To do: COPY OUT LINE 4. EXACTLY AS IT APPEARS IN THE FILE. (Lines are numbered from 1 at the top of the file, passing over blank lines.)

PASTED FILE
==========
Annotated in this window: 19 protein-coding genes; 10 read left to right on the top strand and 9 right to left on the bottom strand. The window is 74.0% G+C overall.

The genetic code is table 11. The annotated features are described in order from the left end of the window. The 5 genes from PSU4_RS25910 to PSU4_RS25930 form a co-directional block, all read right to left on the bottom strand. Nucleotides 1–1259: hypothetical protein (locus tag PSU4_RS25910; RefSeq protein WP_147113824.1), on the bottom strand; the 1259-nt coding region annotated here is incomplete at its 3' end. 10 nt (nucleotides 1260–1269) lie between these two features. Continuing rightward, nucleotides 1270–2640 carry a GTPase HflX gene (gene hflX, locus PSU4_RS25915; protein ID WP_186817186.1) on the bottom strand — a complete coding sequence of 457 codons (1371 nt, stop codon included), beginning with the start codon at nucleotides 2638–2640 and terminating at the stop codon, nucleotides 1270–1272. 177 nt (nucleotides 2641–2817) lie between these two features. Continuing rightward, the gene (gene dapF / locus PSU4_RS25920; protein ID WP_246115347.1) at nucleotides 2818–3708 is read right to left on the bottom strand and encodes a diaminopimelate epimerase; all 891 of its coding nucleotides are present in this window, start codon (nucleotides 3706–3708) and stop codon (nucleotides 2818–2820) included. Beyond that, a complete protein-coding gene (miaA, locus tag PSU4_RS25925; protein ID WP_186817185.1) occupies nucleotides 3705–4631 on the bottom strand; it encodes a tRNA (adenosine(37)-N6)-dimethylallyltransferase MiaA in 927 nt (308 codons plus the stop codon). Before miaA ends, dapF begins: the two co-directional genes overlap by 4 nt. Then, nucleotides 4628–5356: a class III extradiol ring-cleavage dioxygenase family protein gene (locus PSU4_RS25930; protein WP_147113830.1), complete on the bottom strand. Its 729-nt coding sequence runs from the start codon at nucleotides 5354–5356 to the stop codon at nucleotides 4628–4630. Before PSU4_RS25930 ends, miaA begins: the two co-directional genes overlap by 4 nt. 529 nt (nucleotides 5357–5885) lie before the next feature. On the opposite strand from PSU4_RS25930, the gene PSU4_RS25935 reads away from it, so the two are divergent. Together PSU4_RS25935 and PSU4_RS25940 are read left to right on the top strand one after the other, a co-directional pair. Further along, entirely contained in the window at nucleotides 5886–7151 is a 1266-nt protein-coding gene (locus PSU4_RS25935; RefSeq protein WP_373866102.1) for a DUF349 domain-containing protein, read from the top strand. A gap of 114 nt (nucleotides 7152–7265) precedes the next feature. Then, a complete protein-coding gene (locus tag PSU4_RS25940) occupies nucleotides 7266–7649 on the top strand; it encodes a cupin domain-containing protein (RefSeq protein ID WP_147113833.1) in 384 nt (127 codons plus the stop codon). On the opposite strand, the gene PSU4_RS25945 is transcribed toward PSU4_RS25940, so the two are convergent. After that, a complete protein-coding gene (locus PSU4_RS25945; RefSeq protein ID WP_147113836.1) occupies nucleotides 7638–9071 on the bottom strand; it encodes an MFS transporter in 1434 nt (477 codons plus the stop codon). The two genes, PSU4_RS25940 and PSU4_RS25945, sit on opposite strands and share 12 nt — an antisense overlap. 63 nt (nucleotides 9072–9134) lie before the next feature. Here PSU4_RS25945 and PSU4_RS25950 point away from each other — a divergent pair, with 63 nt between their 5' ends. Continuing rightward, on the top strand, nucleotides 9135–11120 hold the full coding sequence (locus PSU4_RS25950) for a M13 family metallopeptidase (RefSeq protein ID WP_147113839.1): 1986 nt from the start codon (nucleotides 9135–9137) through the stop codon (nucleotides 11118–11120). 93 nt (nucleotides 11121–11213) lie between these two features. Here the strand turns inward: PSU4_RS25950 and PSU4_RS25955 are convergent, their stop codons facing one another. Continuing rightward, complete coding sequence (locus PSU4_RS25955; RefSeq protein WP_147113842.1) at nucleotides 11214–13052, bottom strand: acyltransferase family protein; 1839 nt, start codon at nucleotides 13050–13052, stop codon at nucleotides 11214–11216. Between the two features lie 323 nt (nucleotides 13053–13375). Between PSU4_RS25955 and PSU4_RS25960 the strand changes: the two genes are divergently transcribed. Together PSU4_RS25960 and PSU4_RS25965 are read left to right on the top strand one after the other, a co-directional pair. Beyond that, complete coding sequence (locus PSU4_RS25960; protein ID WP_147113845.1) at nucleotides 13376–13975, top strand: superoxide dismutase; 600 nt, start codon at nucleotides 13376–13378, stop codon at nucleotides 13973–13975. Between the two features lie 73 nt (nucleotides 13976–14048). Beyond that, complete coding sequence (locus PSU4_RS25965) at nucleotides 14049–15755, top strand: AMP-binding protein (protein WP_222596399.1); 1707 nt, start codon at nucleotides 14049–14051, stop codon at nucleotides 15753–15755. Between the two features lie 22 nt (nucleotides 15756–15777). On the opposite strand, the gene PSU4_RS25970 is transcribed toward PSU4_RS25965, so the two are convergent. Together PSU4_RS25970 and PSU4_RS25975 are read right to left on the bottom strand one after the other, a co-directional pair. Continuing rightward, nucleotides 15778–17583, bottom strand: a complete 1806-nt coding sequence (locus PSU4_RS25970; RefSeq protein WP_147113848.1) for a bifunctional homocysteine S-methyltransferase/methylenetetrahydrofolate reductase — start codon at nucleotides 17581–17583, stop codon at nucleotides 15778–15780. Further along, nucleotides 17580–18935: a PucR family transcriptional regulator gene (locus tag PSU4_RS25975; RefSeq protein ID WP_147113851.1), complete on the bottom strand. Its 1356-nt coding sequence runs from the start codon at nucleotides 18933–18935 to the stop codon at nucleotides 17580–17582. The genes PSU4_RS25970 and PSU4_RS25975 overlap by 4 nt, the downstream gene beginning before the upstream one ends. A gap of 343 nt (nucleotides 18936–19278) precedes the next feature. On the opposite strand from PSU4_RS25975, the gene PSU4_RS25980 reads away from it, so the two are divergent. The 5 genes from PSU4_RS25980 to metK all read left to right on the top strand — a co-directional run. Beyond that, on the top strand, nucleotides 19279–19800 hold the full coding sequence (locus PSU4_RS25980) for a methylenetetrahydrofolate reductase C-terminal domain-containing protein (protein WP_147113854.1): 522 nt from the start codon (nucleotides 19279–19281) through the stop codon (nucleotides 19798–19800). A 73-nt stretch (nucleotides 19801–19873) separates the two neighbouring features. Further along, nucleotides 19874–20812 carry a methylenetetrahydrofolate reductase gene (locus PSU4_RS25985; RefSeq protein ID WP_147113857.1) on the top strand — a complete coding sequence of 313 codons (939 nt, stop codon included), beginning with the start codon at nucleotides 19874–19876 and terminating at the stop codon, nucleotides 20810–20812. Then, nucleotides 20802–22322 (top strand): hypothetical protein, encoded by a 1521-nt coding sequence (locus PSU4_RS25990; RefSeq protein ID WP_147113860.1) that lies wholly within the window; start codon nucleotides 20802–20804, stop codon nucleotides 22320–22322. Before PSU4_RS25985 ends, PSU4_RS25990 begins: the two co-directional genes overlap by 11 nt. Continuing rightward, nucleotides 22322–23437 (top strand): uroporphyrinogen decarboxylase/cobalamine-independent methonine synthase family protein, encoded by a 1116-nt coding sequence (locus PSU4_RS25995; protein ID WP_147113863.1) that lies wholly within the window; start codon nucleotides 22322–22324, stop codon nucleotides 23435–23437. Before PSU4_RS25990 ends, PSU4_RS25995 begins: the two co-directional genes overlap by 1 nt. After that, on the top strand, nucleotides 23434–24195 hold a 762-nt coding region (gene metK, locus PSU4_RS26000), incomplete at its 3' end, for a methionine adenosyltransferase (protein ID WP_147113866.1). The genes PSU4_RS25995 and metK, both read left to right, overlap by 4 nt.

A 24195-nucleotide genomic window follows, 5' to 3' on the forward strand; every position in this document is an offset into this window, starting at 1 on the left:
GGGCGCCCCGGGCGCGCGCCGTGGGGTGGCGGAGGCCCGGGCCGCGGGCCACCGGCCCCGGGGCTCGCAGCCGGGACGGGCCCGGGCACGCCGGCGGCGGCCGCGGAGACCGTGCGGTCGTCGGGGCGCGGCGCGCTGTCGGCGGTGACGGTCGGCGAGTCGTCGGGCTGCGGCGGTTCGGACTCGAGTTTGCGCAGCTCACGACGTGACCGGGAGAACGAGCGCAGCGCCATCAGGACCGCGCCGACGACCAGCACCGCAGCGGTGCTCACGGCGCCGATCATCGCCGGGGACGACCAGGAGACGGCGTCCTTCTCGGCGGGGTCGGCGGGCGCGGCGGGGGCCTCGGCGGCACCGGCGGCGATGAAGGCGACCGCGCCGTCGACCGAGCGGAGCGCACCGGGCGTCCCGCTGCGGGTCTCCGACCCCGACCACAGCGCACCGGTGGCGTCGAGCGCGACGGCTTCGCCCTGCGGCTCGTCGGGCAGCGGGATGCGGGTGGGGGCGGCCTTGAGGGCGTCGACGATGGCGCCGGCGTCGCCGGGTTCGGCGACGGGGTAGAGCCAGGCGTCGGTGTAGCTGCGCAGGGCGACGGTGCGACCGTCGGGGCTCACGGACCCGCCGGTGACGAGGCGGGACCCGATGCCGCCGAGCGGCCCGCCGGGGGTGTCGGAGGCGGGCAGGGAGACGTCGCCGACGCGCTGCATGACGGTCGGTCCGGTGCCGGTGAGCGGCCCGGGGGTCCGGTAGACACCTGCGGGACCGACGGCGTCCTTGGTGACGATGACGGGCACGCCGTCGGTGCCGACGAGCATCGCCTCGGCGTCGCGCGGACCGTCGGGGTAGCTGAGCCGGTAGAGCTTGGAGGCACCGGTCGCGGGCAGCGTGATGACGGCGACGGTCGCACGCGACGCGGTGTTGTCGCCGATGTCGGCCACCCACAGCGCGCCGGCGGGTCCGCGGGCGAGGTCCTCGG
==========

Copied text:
GGGCGCCCCGGGCGCGCGCCGTGGGGTGGCGGAGGCCCGGGCCGCGGGCCACCGGCCCCGGGGCTCGCAGCCGGGACGGGCCCGGGCACGCCGGCGGCGGCCGCGGAGACCGTGCGGTCGTCGGGGCGCGGCGCGCTGTCGGCGGTGACGGTCGGCGAGTCGTCGGGCTGCGGCGGTTCGGACTCGAGTTTGCGCAGCTCACGACGTGACCGGGAGAACGAGCGCAGCGCCATCAGGACCGCGCCGACGACCAGCACCGCAGCGGTGCTCACGGCGCCGATCATCGCCGGGGACGACCAGGAGACGGCGTCCTTCTCGGCGGGGTCGGCGGGCGCGGCGGGGGCCTCGGCGGCACCGGCGGCGATGAAGGCGACCGCGCCGTCGACCGAGCGGAGCGCACCGGGCGTCCCGCTGCGGGTCTCCGACCCCGACCACAGCGCACCGGTGGCGTCGAGCGCGACGGCTTCGCCCTGCGGCTCGTCGGGCAGCGGGATGCGGGTGGGGGCGGCCTTGAGGGCGTCGACGATGGCGCCGGCGTCGCCGGGTTCGGCGACGGGGTAGAGCCAGGCGTCGGTGTAGCTGCGCAGGGCGACGGTGCGACCGTCGGGGCTCACGGACCCGCCGGTGACGAGGCGGGACCCGATGCCGCCGAGCGGCCCGCCGGGGGTGTCGGAGGCGGGCAGGGAGACGTCGCCGACGCGCTGCATGACGGTCGGTCCGGTGCCGGTGAGCGGCCCGGGGGTCCGGTAGACACCTGCGGGACCGACGGCGTCCTTGGTGACGATGACGGGCACGCCGTCGGTGCCGACGAGCATCGCCTCGGCGTCGCGCGGACCGTCGGGGTAGCTGAGCCGGTAGAGCTTGGAGGCACCGGTCGCGGGCAGCGTGATGACGGCGACGGTCGCACGCGACGCGGTGTTGTCGCCGATGTCGGCCACCCACAGCGCGCCGGCGGGTCCGCGGGCGAGGTCCTCGG